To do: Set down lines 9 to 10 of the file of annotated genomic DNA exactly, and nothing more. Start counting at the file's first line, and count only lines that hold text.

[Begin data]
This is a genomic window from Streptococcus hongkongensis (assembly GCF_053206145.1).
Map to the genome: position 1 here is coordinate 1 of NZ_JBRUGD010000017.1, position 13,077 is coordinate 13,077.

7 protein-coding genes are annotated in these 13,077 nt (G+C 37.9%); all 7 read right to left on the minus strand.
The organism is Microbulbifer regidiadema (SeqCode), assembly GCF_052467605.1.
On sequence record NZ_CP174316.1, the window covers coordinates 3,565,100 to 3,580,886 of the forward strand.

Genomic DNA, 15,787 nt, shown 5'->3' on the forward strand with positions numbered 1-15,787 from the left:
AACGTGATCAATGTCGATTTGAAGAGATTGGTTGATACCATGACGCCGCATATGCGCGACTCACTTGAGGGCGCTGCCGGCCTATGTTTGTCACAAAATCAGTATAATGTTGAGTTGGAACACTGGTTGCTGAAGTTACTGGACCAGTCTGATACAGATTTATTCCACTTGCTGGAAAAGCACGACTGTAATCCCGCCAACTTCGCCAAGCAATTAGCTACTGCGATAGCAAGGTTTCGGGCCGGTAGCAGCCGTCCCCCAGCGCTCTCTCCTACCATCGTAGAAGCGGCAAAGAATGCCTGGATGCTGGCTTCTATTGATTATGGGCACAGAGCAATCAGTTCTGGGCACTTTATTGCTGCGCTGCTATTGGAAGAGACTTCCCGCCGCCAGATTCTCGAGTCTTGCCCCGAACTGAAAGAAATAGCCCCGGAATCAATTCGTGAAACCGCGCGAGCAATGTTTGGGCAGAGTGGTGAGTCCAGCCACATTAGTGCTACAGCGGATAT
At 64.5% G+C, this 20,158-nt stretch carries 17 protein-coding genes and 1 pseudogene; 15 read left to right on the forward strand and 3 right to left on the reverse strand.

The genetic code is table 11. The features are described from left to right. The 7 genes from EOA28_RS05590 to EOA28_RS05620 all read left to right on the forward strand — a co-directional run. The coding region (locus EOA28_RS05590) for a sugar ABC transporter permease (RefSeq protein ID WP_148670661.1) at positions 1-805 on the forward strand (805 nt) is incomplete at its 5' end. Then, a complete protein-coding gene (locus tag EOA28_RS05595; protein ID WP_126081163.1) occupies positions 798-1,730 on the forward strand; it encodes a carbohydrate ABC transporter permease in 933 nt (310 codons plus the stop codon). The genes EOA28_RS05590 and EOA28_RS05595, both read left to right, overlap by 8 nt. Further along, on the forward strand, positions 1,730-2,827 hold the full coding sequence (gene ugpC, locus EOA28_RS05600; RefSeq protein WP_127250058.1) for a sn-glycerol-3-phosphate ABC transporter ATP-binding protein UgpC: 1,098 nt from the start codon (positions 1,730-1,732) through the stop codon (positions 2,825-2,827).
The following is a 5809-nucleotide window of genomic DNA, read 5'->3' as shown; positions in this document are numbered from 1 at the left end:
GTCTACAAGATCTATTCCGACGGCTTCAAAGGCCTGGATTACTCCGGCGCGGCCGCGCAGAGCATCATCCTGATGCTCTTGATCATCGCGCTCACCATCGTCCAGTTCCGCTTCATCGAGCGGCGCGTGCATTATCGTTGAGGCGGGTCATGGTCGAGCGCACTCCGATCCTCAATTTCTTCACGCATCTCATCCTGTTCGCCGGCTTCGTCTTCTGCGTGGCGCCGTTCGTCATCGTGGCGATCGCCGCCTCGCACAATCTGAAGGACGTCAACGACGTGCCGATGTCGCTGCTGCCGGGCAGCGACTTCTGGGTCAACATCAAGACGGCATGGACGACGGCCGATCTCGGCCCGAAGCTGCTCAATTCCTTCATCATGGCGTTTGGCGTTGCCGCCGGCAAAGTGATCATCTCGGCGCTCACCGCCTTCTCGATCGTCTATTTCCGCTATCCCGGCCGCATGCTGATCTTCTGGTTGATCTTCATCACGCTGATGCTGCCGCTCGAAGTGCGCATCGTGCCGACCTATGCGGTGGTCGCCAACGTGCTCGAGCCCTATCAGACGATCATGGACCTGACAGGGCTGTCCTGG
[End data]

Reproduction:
The genetic code is table 11. The features are described from left to right. The 7 genes from EOA28_RS05590 to EOA28_RS05620 all read left to right on the forward strand — a co-directional run. The coding region (locus EOA28_RS05590) for a sugar ABC transporter permease (RefSeq protein ID WP_148670661.1) at positions 1-805 on the forward strand (805 nt) is incomplete at its 5' end. Then, a complete protein-coding gene (locus tag EOA28_RS05595; protein ID WP_126081163.1) occupies positions 798-1,730 on the forward strand; it encodes a carbohydrate ABC transporter permease in 933 nt (310 codons plus the stop codon). The genes EOA28_RS05590 and EOA28_RS05595, both read left to right, overlap by 8 nt. Further along, on the forward strand, positions 1,730-2,827 hold the full coding sequence (gene ugpC, locus EOA28_RS05600; RefSeq protein WP_127250058.1) for a sn-glycerol-3-phosphate ABC transporter ATP-binding protein UgpC: 1,098 nt from the start codon (positions 1,730-1,732) through the stop codon (positions 2,825-2,827).
The following is a 5809-nucleotide window of genomic DNA, read 5'->3' as shown; positions in this document are numbered from 1 at the left end: